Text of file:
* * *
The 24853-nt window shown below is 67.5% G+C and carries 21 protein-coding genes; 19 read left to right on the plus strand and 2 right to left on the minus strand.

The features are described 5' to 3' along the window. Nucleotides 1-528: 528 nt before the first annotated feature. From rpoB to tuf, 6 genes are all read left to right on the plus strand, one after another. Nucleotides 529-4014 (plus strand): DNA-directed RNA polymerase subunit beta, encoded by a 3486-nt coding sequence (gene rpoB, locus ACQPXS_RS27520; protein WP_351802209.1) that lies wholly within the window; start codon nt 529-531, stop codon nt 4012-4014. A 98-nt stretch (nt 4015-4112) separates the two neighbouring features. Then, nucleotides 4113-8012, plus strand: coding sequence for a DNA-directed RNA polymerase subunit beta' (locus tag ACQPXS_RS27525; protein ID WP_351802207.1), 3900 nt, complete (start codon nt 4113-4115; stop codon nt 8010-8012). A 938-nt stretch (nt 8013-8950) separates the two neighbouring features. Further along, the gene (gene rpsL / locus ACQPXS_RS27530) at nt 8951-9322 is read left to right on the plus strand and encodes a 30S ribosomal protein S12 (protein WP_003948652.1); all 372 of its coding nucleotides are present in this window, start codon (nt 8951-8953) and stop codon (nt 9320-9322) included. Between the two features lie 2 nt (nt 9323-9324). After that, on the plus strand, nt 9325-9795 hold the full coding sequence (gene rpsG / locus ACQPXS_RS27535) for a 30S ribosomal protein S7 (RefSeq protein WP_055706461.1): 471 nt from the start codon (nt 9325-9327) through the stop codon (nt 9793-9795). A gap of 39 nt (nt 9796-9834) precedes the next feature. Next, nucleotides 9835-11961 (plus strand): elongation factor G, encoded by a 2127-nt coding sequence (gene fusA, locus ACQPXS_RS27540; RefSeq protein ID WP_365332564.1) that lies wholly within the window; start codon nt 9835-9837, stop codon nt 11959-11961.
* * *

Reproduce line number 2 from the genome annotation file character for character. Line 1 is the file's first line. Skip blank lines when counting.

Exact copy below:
The features are described 5' to 3' along the window. Nucleotides 1-528: 528 nt before the first annotated feature. From rpoB to tuf, 6 genes are all read left to right on the plus strand, one after another. Nucleotides 529-4014 (plus strand): DNA-directed RNA polymerase subunit beta, encoded by a 3486-nt coding sequence (gene rpoB, locus ACQPXS_RS27520; protein WP_351802209.1) that lies wholly within the window; start codon nt 529-531, stop codon nt 4012-4014. A 98-nt stretch (nt 4015-4112) separates the two neighbouring features. Then, nucleotides 4113-8012, plus strand: coding sequence for a DNA-directed RNA polymerase subunit beta' (locus tag ACQPXS_RS27525; protein ID WP_351802207.1), 3900 nt, complete (start codon nt 4113-4115; stop codon nt 8010-8012). A 938-nt stretch (nt 8013-8950) separates the two neighbouring features. Further along, the gene (gene rpsL / locus ACQPXS_RS27530) at nt 8951-9322 is read left to right on the plus strand and encodes a 30S ribosomal protein S12 (protein WP_003948652.1); all 372 of its coding nucleotides are present in this window, start codon (nt 8951-8953) and stop codon (nt 9320-9322) included. Between the two features lie 2 nt (nt 9323-9324). After that, on the plus strand, nt 9325-9795 hold the full coding sequence (gene rpsG / locus ACQPXS_RS27535) for a 30S ribosomal protein S7 (RefSeq protein WP_055706461.1): 471 nt from the start codon (nt 9325-9327) through the stop codon (nt 9793-9795). A gap of 39 nt (nt 9796-9834) precedes the next feature. Next, nucleotides 9835-11961 (plus strand): elongation factor G, encoded by a 2127-nt coding sequence (gene fusA, locus ACQPXS_RS27540; RefSeq protein ID WP_365332564.1) that lies wholly within the window; start codon nt 9835-9837, stop codon nt 11959-11961.